Every day brings new wildflowers here in San Diego. It's exciting and wonderful. I walk the same trails week after week, and I find new flowers every single time. Here's the latest bunch. They are from Mission Trails, beginning in the Grasslands Loop, then Oak Canyon, up to the Fortuna Saddle and the summit of North Fortuna, and back down through Oak Canyon to Old Mission Dam.
I was barely out of the parking lot when I came across pineapple weed, a.k.a. wild chamomile. It's in the same genus as chamomile.
While we walked along a riparian area, I found Jepsonia parryi, the same plant we ate in my class this week! I'm relieved I could recognize it without my teacher around to point it out.
Jepsonia leaves. Each one has a corm underground. Since I am not yet very familiar with this plant and its reproduction, I wouldn't dream of harvesting and eating the ones here out of fear of wiping them out.
Then we came across some clematis vines:
And a gorgeous Parry Phacelia. It's a shame I haven't been able to get a better photo of this one, since it's so beautiful with white spots on the petals and beautiful white stamens.
Parry Phacelia, Phacelia parryi
As we left the riparian area, we passed Parish Nightshade:
Parish Nightshade, Solanum parishii
Near the top of the mountain, we passed the funny looking but non-native Cyclops Acacia:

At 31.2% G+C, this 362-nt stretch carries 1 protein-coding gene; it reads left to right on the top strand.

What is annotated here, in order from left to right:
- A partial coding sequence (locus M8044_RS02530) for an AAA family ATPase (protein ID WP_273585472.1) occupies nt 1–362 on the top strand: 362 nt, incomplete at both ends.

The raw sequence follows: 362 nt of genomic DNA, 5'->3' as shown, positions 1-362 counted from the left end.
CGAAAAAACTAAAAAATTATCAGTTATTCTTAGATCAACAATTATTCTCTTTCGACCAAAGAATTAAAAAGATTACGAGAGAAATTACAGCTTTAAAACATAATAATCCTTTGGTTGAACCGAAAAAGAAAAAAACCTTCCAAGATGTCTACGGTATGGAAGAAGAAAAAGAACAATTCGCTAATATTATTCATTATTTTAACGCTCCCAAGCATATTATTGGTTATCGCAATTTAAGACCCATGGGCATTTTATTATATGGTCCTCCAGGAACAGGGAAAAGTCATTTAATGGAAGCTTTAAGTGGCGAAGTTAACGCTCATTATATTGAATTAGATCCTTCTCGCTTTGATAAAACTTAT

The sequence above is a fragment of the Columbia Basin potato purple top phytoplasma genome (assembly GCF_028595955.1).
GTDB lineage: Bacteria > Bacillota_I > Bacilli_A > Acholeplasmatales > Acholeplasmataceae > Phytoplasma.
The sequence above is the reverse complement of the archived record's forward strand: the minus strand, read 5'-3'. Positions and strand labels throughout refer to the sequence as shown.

And, most excitingly, we found Blue Dicks, Dichelostemma capitum. Why is that exciting? Because these beauties have edible corms! Each plant has a large parent corm that produces little cormlets. By harvesting just the parent and detaching the little cormlets, you can obtain a meal and help propagate the plant. It can also grow from seeds, so you can further help the plant by letting it go to seed and then planting the seeds when you retrieve the corm.
A blue dicks leaf - the big one that runs diagonal in the photo
A blue dicks flower.
At the summit of North Fortuna, we found this lovely flower:
Back down in the canyon, we passed this morning glory:
And we passed several mature coast live oaks. They all look like this right now:
This is pretty, whatever it is:
It's not a great shot, but it was a pretty flower.
While walking along the roadside back to our cars, we passed this plant. It's clearly in the mint family and the flowers were just gorgeous, although I completely failed to capture them well with my camera because the wind was blowing. It doesn't smell like mint or sage, which narrows down what it might be. My best guess is henbit, which isn't a native but you still find it around here.
Then we found a bladderpod plant, Peritoma arborea. It's so pretty, which kind of surprised me since it's known for having a bad smell. It's in the Cleome family and its other name is Stinkweed.
I wonder what's going to be flowering next week? Springtime is so exciting!